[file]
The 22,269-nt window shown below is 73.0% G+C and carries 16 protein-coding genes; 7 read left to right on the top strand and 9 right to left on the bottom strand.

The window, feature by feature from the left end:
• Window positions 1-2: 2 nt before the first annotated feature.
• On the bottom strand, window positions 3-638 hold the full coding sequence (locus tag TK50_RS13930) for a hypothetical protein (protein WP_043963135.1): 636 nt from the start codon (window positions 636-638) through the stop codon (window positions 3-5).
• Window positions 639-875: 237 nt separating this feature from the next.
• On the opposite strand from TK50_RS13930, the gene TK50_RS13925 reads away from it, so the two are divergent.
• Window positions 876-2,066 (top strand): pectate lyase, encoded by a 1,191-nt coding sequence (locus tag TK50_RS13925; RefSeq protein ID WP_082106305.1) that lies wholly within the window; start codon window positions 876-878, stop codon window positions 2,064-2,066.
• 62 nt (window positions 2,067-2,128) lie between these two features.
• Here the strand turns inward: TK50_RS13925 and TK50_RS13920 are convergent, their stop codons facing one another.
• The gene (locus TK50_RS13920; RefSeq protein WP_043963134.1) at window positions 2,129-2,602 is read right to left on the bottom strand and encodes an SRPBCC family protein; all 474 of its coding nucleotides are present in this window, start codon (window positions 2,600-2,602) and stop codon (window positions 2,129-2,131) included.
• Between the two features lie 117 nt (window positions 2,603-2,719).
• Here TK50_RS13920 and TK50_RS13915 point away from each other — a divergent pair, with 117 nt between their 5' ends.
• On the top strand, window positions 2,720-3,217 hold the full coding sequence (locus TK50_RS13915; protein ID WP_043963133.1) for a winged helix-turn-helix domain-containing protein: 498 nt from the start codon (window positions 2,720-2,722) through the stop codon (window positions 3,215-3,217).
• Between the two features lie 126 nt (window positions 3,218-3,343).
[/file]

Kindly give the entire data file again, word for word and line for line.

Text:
The 22,269-nt window shown below is 73.0% G+C and carries 16 protein-coding genes; 7 read left to right on the top strand and 9 right to left on the bottom strand.

The window, feature by feature from the left end:
• Window positions 1-2: 2 nt before the first annotated feature.
• On the bottom strand, window positions 3-638 hold the full coding sequence (locus tag TK50_RS13930) for a hypothetical protein (protein WP_043963135.1): 636 nt from the start codon (window positions 636-638) through the stop codon (window positions 3-5).
• Window positions 639-875: 237 nt separating this feature from the next.
• On the opposite strand from TK50_RS13930, the gene TK50_RS13925 reads away from it, so the two are divergent.
• Window positions 876-2,066 (top strand): pectate lyase, encoded by a 1,191-nt coding sequence (locus tag TK50_RS13925; RefSeq protein ID WP_082106305.1) that lies wholly within the window; start codon window positions 876-878, stop codon window positions 2,064-2,066.
• 62 nt (window positions 2,067-2,128) lie between these two features.
• Here the strand turns inward: TK50_RS13925 and TK50_RS13920 are convergent, their stop codons facing one another.
• The gene (locus TK50_RS13920; RefSeq protein WP_043963134.1) at window positions 2,129-2,602 is read right to left on the bottom strand and encodes an SRPBCC family protein; all 474 of its coding nucleotides are present in this window, start codon (window positions 2,600-2,602) and stop codon (window positions 2,129-2,131) included.
• Between the two features lie 117 nt (window positions 2,603-2,719).
• Here TK50_RS13920 and TK50_RS13915 point away from each other — a divergent pair, with 117 nt between their 5' ends.
• On the top strand, window positions 2,720-3,217 hold the full coding sequence (locus TK50_RS13915; protein ID WP_043963133.1) for a winged helix-turn-helix domain-containing protein: 498 nt from the start codon (window positions 2,720-2,722) through the stop codon (window positions 3,215-3,217).
• Between the two features lie 126 nt (window positions 3,218-3,343).